Inspiration

Back to the heart of the matter

  • New Pittsburgh Courier reporter Robbie Darby lists the ways yoga’s yamas, or ethics for living, can help improve relationships of all kinds, as explained in one of Travis Eliot’s, E-RYT 500, yoga DVDs. He notes that intimate relationships will flourish when ahimsa, non-violence, is present and aparigraha, non-attachment, will allow your partner space to grow while feeling supported. Even friendships can benefit from the yamas: satya, truthfulness, builds happy and trusting relationships. (February 7)

  • New York Times reports on meditation’s impact in the workplace as recently discussed during the Leading Mindfully panel at January’s World Economic Forum in Switzerland. Panelists noted that meditation and mindfulness could help curb aggressive business approaches, increase focus and boost creativity. Panelist Arianna Huffington also highlighted the importance of “unplugging”: “If we treated each other as kindly as we treated our smartphones, it would be a major revolution.” (January 21)

  • Huffington Post features an interview with Dena Samuels, RYT 200, Director of the University of Colorado Matrix Center for the Advancement of Social Equity & Inclusion and yoga teacher, who offers yoga to those recovering from trauma or addiction. Samuels says she finds great inspiration in watching students in detox retain their “willingness to engage in their yoga practice” despite painful withdrawal symptoms. (December 29)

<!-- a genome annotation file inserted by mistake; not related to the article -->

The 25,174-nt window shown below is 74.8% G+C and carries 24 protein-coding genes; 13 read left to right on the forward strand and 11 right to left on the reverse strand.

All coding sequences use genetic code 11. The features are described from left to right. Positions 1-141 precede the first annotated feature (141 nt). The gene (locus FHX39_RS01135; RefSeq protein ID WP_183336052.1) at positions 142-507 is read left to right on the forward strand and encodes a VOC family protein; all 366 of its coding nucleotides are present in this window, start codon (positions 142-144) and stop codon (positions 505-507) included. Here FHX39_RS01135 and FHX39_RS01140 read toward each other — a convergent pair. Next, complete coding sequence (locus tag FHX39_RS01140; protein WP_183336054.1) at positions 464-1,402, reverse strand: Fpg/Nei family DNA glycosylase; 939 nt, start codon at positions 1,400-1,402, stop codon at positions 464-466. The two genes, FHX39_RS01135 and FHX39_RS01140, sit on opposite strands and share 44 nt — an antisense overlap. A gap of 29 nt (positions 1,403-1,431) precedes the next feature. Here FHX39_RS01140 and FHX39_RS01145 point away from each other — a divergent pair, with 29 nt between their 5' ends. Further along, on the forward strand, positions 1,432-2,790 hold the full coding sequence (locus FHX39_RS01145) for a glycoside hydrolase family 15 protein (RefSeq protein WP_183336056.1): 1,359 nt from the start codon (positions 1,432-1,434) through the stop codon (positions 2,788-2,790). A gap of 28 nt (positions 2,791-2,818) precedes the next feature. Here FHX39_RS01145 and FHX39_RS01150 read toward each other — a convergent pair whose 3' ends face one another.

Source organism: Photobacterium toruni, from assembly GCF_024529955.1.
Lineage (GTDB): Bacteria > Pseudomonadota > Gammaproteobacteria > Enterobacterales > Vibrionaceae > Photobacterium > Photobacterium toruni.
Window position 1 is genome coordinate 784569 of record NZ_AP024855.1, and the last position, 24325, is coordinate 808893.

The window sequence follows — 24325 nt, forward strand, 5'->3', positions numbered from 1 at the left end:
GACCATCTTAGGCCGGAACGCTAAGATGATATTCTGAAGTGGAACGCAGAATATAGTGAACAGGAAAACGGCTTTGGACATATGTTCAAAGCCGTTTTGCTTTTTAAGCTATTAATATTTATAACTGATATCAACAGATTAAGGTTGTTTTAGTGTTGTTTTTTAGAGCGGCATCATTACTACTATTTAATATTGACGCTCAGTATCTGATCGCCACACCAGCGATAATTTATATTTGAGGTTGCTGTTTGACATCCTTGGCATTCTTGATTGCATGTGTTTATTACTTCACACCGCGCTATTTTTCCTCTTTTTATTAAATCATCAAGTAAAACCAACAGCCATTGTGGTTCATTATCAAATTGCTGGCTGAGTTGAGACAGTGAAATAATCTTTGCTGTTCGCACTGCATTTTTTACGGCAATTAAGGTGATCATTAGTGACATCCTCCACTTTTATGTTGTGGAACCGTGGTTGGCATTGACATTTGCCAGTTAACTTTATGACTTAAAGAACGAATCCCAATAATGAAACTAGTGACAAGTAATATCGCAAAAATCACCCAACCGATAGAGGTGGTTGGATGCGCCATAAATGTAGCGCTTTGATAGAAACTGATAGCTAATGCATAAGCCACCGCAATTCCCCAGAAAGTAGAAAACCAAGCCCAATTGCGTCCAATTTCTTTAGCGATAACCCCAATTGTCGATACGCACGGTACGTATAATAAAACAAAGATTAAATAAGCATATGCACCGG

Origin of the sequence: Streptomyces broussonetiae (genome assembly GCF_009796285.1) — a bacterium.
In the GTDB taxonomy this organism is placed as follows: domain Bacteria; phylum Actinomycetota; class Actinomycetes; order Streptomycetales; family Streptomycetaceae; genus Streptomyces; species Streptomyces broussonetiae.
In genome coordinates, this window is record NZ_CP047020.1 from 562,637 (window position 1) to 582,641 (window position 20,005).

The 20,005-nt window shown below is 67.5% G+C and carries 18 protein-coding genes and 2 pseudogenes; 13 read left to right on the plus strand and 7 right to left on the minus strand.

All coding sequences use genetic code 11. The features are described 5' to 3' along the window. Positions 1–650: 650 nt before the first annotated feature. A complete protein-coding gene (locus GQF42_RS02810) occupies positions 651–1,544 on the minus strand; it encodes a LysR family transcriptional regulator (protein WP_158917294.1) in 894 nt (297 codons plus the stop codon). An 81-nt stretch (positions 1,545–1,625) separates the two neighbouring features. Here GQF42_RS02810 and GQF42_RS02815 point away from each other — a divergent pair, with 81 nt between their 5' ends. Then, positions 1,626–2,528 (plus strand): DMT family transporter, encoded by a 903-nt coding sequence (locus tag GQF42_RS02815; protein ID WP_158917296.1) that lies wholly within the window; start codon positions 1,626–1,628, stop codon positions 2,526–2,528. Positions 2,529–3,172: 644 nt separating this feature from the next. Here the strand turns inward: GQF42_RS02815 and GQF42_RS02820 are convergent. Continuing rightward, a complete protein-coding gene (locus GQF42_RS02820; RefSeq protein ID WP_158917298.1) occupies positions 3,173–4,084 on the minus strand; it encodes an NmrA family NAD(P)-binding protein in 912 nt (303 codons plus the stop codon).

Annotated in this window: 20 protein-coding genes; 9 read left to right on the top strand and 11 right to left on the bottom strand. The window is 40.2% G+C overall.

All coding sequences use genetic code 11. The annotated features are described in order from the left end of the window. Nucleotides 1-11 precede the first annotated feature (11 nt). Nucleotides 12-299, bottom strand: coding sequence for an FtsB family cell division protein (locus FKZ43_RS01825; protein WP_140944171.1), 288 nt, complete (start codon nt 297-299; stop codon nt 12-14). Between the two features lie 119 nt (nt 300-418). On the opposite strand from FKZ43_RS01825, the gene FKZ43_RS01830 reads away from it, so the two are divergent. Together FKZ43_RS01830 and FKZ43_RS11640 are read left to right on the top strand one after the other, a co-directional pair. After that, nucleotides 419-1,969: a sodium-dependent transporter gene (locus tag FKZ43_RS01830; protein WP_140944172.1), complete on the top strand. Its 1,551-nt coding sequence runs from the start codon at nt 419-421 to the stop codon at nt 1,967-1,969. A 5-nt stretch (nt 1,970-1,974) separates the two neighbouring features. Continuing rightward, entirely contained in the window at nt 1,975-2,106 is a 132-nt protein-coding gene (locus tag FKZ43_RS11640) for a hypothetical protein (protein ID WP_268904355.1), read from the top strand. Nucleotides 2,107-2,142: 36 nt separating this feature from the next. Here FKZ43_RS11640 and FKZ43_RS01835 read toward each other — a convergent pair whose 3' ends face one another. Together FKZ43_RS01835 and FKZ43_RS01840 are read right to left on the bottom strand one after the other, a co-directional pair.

• San Jose Mercury News (Calif.) profiles 14-year-old Lexi Hidalgo, RYT 200, and her journey into becoming one of the youngest yoga teachers in the country. Hidalgo transitioned to yoga as a burnt-out competitive cheerleader with a damaged self-esteem, her mother says. On her mat, Hidalgo says she feels calm, refreshed and able to be herself; she currently teaches to other youth at Pride Cheer and hopes to train in children’s and paddleboard yoga in the future. (January 22)